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Caveat e-mptor: There are risks

August 09, 2008|Janet Eastman

THE INTERNET has made it easier to find antiques, compare prices and talk with sellers worldwide, but antiquing online has drawbacks. Some shoppers underestimate shipping and insurance fees, which can be exorbitant. Other considerations:

Unscrupulous sellers: Some websites have feedback ratings and list the number of transactions that dealers have completed. But are they qualified to assess antiques? Can you direct complaints to a retail store? Will they buy back a piece if you're unsatisfied?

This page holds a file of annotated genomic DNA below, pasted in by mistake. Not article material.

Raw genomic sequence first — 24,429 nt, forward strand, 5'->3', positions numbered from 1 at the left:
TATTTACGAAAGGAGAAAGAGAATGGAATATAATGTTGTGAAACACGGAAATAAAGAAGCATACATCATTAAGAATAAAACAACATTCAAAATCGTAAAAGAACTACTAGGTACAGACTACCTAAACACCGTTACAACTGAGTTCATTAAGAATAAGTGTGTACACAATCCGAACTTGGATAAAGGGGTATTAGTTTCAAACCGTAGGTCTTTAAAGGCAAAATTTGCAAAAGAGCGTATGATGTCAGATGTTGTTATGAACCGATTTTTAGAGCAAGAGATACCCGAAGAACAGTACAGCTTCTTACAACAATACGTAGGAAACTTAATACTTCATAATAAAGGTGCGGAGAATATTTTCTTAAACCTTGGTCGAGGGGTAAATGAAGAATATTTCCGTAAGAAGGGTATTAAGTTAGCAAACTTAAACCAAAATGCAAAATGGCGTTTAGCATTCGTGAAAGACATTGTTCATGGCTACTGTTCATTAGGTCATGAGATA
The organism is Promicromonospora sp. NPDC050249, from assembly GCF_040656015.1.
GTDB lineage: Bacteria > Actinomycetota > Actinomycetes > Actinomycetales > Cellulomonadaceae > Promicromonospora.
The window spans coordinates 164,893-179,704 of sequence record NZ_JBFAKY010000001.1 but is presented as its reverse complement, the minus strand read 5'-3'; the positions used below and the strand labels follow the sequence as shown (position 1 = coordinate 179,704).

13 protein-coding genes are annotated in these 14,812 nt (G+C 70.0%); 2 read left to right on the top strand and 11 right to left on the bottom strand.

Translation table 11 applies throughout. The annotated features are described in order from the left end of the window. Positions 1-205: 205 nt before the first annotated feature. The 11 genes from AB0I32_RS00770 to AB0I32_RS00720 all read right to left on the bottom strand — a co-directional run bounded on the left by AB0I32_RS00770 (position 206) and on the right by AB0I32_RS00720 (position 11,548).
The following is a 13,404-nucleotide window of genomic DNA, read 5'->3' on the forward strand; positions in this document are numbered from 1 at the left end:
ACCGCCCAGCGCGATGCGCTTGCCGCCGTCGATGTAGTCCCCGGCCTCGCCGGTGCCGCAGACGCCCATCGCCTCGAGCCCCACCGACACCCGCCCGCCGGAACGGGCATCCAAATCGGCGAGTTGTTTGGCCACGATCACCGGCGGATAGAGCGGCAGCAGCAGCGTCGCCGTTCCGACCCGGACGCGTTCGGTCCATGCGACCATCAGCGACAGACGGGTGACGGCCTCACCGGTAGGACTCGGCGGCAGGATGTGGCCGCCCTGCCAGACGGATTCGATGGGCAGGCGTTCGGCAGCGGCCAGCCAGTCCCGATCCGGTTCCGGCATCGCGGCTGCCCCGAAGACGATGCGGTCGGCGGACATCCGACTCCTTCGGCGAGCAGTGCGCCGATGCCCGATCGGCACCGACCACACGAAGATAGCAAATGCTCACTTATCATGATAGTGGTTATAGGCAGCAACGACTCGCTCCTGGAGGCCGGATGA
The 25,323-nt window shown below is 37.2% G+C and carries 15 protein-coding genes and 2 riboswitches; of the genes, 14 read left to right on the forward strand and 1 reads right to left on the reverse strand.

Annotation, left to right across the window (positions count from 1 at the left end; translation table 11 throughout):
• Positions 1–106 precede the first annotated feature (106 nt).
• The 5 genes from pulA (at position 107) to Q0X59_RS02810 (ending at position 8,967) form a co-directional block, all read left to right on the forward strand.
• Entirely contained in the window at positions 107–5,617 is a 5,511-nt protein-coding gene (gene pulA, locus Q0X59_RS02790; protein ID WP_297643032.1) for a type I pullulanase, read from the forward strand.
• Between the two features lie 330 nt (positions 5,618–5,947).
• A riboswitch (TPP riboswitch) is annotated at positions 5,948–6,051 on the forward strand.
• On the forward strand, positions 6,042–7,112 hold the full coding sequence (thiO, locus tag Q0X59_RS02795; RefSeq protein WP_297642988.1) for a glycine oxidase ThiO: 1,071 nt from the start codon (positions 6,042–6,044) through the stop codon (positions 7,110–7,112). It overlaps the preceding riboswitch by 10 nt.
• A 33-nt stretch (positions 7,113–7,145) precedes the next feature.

Verification: Are you buying true period furniture, made when that style was new and popular? Or are you paying for a modern reproduction? What proof do you have?

Condition: Photos don't always reveal history. Have all repairs been divulged?

Fine print: "A friend bought a chair that he fell in love with on EBay. He was perplexed when weeks later he got a very small box in the mail," says Shawn Henderson, EBay design director. "It turned out to be dollhouse furniture." Turns out, he hadn't read the description of the piece.

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